2014 Cadell Bursary Report - Laura Baird
Thanks to the Cadell Bursary award, I undertook an online module with the University of Dundee on Digital Preservation. Part of my role, as Information Officer for Loch Lomond and the Trossachs National Park Authority (pictured above), is to ensure we have good policies and procedures in place for managing our records.
A National Park is probably not the first place to spring to mind in the context of records and digital preservation. I am lucky to be based in one of the most scenic workplace environments in Scotland! The core activities of the Park are conservation, promotion of the area as a sustainable tourist destination, and rural development, working with the local communities who live in the Park. Like any organisation, our records are now mainly electronic, and I need to ensure they are looked after properly.
The field of digital preservation is a relatively new area of records management. As our tutor pointed out, we are all just learning how to preserve records in new formats. I can no longer access the information I saved on a floppy disk to complete my University dissertation in the early 1990s, and tools including memory sticks, tablets and cloud storage, which are commonplace now, were unknown technologies twenty years ago.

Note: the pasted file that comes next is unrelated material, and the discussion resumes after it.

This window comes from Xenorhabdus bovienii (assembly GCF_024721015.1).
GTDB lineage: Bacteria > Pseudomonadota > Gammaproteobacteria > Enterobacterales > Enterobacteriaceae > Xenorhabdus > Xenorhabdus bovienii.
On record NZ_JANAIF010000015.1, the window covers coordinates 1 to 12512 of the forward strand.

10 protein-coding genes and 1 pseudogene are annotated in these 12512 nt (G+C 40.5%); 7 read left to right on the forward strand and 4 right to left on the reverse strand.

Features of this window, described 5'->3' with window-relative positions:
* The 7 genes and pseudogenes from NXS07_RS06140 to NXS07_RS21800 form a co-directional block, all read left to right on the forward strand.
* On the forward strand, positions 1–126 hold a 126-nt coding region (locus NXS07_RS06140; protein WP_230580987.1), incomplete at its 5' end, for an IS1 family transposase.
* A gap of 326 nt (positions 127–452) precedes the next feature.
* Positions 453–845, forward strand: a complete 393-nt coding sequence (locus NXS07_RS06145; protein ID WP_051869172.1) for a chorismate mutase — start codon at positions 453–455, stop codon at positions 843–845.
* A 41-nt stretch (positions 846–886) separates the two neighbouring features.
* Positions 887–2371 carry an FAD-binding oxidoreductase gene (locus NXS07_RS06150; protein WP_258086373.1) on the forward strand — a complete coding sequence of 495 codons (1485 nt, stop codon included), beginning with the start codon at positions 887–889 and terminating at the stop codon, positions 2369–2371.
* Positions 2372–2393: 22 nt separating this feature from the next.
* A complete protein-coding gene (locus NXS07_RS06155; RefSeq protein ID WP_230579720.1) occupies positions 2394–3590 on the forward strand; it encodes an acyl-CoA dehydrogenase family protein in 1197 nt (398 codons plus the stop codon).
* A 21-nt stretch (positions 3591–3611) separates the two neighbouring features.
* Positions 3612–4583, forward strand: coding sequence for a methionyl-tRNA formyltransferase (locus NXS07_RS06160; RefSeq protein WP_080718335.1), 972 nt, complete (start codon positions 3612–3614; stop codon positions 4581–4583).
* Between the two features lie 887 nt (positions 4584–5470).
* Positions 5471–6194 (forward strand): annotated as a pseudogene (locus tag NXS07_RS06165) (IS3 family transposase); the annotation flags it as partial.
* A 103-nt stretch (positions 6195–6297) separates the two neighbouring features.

The course I completed was delivered via Dundee University’s distance learning online environment. In taking on a course like this, it is necessary to be very self-motivated. Having previously completed a distance learning diploma with the University, I was aware of the level of commitment involved. There are several assessed tasks to complete, before a final report and essay, which I was writing over the Christmas holidays when everyone else I know would have been watching TV. That took a lot of self-discipline!
I can no longer access the information I saved on a floppy disk to complete my University dissertation in the early 1990s, and tools including memory sticks, tablets and cloud storage, which are commonplace now, were unknown technologies twenty years ago.
One of the best parts of this style of study, is the use of an online discussion forum. Specific topics for discussion are given throughout the course. Learning from the experience of other students when they post about their experience of preserving digital records was very enlightening. We had one Skype chat too, where students were able to talk more directly to each other and to the tutor.
I learned about current best practice in managing electronic records preservation, which is being developed by a number of lead organisations. As a solo practitioner working for quite a small organisation, the resources and reading material used on the digital preservation course have been an invaluable means of equipping me with information, which may not provide me with all the answers, but which certainly pointed me in the right direction. I have gained a greater understanding of what is available and what remains to be developed in this area.
My thanks to the Scottish Council for Archives for awarding me the Cadell Bursary, and thanks to the staff at Dundee University for their delivery of my chosen module.